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Easiest String concatenation

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I was wondering what the easiest way to concatenate char*'s. I was using lstrcat but it seems it adds a bunch of junk before the string, so when I try to open the file I get errors. I am trying to use mciSendString to open an mp3 player and here is how I am using it.
        char* beg = "open \"";
	char* end = "\" type mpegvideo alias mpeg";
	int iFile = lstrlen(beg) + lstrlen(end) + lstrlen(fileName);
        char* File = new char[iFile];
	lstrcat(File, beg);
	lstrcat(File, fileName);
	lstrcat(File, end);
	MessageBox(NULL, File, "", 0);

fileName is a paramater passed into the function, I tried using + fileName all on one line but I get a "Cannot add two pointers" error. Is there anything that might be easier, or am I stuck trying to figure out how to make strcat work?

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In plain C or C++?

If it's C++, the std::string has its own concatination which is largely foolproof. In C, you're largely relegated to strcat and its kin.

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std::string!
std::string File = "open \"";
File += lstrcat(File, fileName);
File += "\" type mpegvideo alias mpeg"
MessageBox(NULL, File.c_str(), "", 0);

edit: beaten

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I am using c++, but I am trying to get the hang of chars before jumping into strings. Probably a dumb idea, but I want to know how to use char*'s. What is confusing me most is the fact that it adds a bunch of junk to the beginning of the string. The string should only be about 25 characters long or so (guessing) but it is double that and before the string starts is a bunch of ascii which is making it not work.

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Because char *'s aren't initialized to 0. strcat looks for the first null termination and adds the 2nd char* to it. If the first is garbage, strcat will assume it's just funky characters.

try something like this (edit-note: I prefer to use malloc with char*'s, this I think is not required)

char *begin="foo ";
char *end="bar";
int len=strlen(begin) + strlen(end) + 1; // 1 for the null terminator, rather important

char *foobar=(char *)malloc(len);

strcpy(foobar,begin);
strcat(foobar,end);

// OR

sprintf(foobar,"%s%s",begin,end);



That said, std::string will save you a lot of grief while you get comfortable enough to learn char*'s more easily later.

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The data within the new char[] allocation doesn't get initialized, so it starts with non-zero chars. So the first lstrcat() call skips over the garbage to the first thing that happens to be null, and starts writing there. This is bad because you're also writing past the array into memory that isn't necessarily yours at all.

Possible solutions:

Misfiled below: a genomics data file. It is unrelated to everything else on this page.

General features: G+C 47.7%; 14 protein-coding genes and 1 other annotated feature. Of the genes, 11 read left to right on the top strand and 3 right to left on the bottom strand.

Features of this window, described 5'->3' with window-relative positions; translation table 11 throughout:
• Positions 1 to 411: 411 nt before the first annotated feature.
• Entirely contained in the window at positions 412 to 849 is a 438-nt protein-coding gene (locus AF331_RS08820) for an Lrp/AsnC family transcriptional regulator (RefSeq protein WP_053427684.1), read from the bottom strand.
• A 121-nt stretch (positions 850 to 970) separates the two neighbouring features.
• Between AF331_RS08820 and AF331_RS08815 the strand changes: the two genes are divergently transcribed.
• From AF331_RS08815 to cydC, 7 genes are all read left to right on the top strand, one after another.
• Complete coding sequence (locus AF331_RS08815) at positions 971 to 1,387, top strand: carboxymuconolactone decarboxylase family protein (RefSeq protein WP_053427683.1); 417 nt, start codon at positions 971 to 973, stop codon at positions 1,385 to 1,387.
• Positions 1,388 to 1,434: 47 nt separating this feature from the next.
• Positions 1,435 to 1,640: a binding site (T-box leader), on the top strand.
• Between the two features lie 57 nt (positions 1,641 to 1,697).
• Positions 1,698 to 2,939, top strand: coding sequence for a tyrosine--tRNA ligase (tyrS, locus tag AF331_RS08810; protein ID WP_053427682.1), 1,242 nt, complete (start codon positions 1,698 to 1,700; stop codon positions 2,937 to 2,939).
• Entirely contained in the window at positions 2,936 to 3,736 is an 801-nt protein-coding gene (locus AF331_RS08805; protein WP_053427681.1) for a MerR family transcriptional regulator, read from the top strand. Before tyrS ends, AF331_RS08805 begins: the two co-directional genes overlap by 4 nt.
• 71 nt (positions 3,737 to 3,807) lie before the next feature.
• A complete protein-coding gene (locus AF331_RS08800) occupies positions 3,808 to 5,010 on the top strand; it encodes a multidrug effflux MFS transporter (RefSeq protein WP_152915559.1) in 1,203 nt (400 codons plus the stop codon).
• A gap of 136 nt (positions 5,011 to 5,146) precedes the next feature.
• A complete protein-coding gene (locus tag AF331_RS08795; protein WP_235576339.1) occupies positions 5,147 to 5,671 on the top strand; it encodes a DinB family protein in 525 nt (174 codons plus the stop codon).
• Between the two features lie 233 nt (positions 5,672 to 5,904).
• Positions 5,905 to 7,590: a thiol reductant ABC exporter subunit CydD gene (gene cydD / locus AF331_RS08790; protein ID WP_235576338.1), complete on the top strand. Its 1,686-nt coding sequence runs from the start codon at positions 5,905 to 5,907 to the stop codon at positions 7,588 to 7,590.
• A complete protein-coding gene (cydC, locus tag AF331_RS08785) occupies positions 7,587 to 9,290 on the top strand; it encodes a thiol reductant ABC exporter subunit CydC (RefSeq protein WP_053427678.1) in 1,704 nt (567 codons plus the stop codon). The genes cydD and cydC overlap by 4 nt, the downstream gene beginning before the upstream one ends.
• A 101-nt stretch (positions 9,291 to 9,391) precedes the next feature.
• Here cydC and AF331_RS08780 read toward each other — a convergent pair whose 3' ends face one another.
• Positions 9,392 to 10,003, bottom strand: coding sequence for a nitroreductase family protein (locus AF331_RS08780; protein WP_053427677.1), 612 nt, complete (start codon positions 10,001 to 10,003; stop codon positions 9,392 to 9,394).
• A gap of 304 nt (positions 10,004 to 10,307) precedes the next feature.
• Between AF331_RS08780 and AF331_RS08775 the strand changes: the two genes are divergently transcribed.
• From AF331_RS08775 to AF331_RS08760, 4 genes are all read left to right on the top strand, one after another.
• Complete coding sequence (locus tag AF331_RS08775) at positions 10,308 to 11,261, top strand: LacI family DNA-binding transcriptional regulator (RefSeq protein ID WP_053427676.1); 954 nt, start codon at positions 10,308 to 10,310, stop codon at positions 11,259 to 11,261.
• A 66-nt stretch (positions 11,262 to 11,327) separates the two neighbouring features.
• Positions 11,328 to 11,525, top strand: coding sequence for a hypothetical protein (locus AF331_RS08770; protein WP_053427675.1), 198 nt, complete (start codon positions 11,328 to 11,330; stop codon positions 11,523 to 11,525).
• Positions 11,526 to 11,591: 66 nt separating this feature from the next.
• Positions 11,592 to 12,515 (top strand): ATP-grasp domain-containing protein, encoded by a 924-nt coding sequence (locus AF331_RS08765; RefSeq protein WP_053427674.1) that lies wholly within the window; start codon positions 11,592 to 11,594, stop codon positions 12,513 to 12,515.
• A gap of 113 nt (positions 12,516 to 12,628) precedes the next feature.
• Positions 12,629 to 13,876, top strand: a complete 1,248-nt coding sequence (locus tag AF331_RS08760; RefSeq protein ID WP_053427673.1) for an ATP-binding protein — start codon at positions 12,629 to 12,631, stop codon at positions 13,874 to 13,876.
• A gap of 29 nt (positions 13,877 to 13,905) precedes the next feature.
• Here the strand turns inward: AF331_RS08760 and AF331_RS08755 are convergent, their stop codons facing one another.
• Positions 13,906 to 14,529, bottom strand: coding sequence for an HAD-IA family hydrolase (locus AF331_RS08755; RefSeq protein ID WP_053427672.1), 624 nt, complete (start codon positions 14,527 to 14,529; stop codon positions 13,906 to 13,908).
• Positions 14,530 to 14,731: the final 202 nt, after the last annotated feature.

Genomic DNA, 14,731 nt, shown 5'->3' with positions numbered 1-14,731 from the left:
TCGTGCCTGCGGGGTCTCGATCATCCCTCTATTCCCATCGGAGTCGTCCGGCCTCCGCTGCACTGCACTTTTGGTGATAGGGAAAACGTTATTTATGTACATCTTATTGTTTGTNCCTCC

1) Drop a '\0' into the the first element of the allocated char[] first, so that the first lstrcat() will start there.
2) Use strcpy() (ok, lstrcpy() I guess - I don't know where all these l-prefixes are coming from; what API are you using?) for the first item, so that it sets the contents rather than appending to the garbage.
3) Use the damned std::string already :) It will not just protect you from worrying about initializing data, but also memory management (you did remember to delete[] File afterwards, yes? I'm sure you can imagine situations where it will get very hard to make sure the deletion is done exactly once), string lengths (hint: you still have a bug - you need to allocate one more character for the trailing \0. strlen() doesn't count them; strcat() puts one on at the end so that other string functions can work with them properly.) and all kinds of other nonsense. Life's too short! :)

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Haha I totally forgot about sprintf... it worked perfectly. I was running into errors deleting the variable because I forgot the +1.

Thanks a bunch for all your help guys.

I didn't know the string class made things so much easier, I guess I will probably start playing around with that instead of char*'s.

Zahlman:
the l prefix to each of the functions is already defined in <windows.h> (I am pretty sure). They work exactly the same as the ones defined in stdio, just need to include an l in front. I also use wsprintf (same as sprint f but defined in windows.h). I don't know how c++ works too much, but I figure the more includes I use the more memory it will be or what not? I just saw in a book I was looking at it used the l prefixed versions without including the other file. Thanks again guys

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:) It won't use more memory because you include more.. And even if it did, we are talking kb's.. So don't worry about that..


the functions in windows.h.. My first guess would be unicode stuff.. :p

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